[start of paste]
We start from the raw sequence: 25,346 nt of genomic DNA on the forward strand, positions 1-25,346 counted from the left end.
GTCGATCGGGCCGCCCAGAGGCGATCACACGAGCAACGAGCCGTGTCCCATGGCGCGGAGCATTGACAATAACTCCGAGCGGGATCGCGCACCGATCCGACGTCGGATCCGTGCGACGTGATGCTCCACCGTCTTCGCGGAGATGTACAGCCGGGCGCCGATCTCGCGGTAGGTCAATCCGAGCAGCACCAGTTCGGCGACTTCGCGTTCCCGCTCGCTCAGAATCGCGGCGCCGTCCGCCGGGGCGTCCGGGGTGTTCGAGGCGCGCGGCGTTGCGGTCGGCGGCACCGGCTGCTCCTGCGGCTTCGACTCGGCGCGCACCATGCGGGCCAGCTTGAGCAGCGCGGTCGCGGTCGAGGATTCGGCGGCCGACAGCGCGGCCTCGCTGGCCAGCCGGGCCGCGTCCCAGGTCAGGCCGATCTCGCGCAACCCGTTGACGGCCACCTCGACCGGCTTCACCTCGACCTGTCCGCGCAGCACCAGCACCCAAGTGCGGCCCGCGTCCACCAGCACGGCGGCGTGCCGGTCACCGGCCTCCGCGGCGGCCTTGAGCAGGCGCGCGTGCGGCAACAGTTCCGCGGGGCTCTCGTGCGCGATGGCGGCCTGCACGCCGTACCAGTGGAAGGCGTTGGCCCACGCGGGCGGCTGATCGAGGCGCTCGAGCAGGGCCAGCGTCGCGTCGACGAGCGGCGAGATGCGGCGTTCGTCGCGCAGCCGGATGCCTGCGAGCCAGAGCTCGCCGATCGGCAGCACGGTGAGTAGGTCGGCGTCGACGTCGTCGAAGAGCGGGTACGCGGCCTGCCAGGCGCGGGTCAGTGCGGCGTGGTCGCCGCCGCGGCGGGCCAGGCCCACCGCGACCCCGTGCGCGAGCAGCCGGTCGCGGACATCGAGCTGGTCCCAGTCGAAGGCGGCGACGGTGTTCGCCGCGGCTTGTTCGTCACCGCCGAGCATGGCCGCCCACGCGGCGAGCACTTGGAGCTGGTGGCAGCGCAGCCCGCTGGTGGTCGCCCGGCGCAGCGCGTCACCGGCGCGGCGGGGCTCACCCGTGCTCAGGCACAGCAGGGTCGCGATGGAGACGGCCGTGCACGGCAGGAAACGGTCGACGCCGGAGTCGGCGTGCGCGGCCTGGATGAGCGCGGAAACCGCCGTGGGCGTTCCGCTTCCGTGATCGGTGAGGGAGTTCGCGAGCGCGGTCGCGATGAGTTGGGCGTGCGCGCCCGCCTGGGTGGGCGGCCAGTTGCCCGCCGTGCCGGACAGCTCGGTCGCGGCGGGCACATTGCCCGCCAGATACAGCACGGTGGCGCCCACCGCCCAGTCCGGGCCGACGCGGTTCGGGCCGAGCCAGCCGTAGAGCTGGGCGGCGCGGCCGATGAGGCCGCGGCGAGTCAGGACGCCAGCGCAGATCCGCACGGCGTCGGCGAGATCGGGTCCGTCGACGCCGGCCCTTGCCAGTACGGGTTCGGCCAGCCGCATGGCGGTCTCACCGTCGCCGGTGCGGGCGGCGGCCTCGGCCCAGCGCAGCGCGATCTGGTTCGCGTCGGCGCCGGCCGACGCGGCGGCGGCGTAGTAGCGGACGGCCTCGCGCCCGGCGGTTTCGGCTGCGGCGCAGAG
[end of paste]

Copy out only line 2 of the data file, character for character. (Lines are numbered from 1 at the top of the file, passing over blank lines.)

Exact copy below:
GTCGATCGGGCCGCCCAGAGGCGATCACACGAGCAACGAGCCGTGTCCCATGGCGCGGAGCATTGACAATAACTCCGAGCGGGATCGCGCACCGATCCGACGTCGGATCCGTGCGACGTGATGCTCCACCGTCTTCGCGGAGATGTACAGCCGGGCGCCGATCTCGCGGTAGGTCAATCCGAGCAGCACCAGTTCGGCGACTTCGCGTTCCCGCTCGCTCAGAATCGCGGCGCCGTCCGCCGGGGCGTCCGGGGTGTTCGAGGCGCGCGGCGTTGCGGTCGGCGGCACCGGCTGCTCCTGCGGCTTCGACTCGGCGCGCACCATGCGGGCCAGCTTGAGCAGCGCGGTCGCGGTCGAGGATTCGGCGGCCGACAGCGCGGCCTCGCTGGCCAGCCGGGCCGCGTCCCAGGTCAGGCCGATCTCGCGCAACCCGTTGACGGCCACCTCGACCGGCTTCACCTCGACCTGTCCGCGCAGCACCAGCACCCAAGTGCGGCCCGCGTCCACCAGCACGGCGGCGTGCCGGTCACCGGCCTCCGCGGCGGCCTTGAGCAGGCGCGCGTGCGGCAACAGTTCCGCGGGGCTCTCGTGCGCGATGGCGGCCTGCACGCCGTACCAGTGGAAGGCGTTGGCCCACGCGGGCGGCTGATCGAGGCGCTCGAGCAGGGCCAGCGTCGCGTCGACGAGCGGCGAGATGCGGCGTTCGTCGCGCAGCCGGATGCCTGCGAGCCAGAGCTCGCCGATCGGCAGCACGGTGAGTAGGTCGGCGTCGACGTCGTCGAAGAGCGGGTACGCGGCCTGCCAGGCGCGGGTCAGTGCGGCGTGGTCGCCGCCGCGGCGGGCCAGGCCCACCGCGACCCCGTGCGCGAGCAGCCGGTCGCGGACATCGAGCTGGTCCCAGTCGAAGGCGGCGACGGTGTTCGCCGCGGCTTGTTCGTCACCGCCGAGCATGGCCGCCCACGCGGCGAGCACTTGGAGCTGGTGGCAGCGCAGCCCGCTGGTGGTCGCCCGGCGCAGCGCGTCACCGGCGCGGCGGGGCTCACCCGTGCTCAGGCACAGCAGGGTCGCGATGGAGACGGCCGTGCACGGCAGGAAACGGTCGACGCCGGAGTCGGCGTGCGCGGCCTGGATGAGCGCGGAAACCGCCGTGGGCGTTCCGCTTCCGTGATCGGTGAGGGAGTTCGCGAGCGCGGTCGCGATGAGTTGGGCGTGCGCGCCCGCCTGGGTGGGCGGCCAGTTGCCCGCCGTGCCGGACAGCTCGGTCGCGGCGGGCACATTGCCCGCCAGATACAGCACGGTGGCGCCCACCGCCCAGTCCGGGCCGACGCGGTTCGGGCCGAGCCAGCCGTAGAGCTGGGCGGCGCGGCCGATGAGGCCGCGGCGAGTCAGGACGCCAGCGCAGATCCGCACGGCGTCGGCGAGATCGGGTCCGTCGACGCCGGCCCTTGCCAGTACGGGTTCGGCCAGCCGCATGGCGGTCTCACCGTCGCCGGTGCGGGCGGCGGCCTCGGCCCAGCGCAGCGCGATCTGGTTCGCGTCGGCGCCGGCCGACGCGGCGGCGGCGTAGTAGCGGACGGCCTCGCGCCCGGCGGTTTCGGCTGCGGCGCAGAG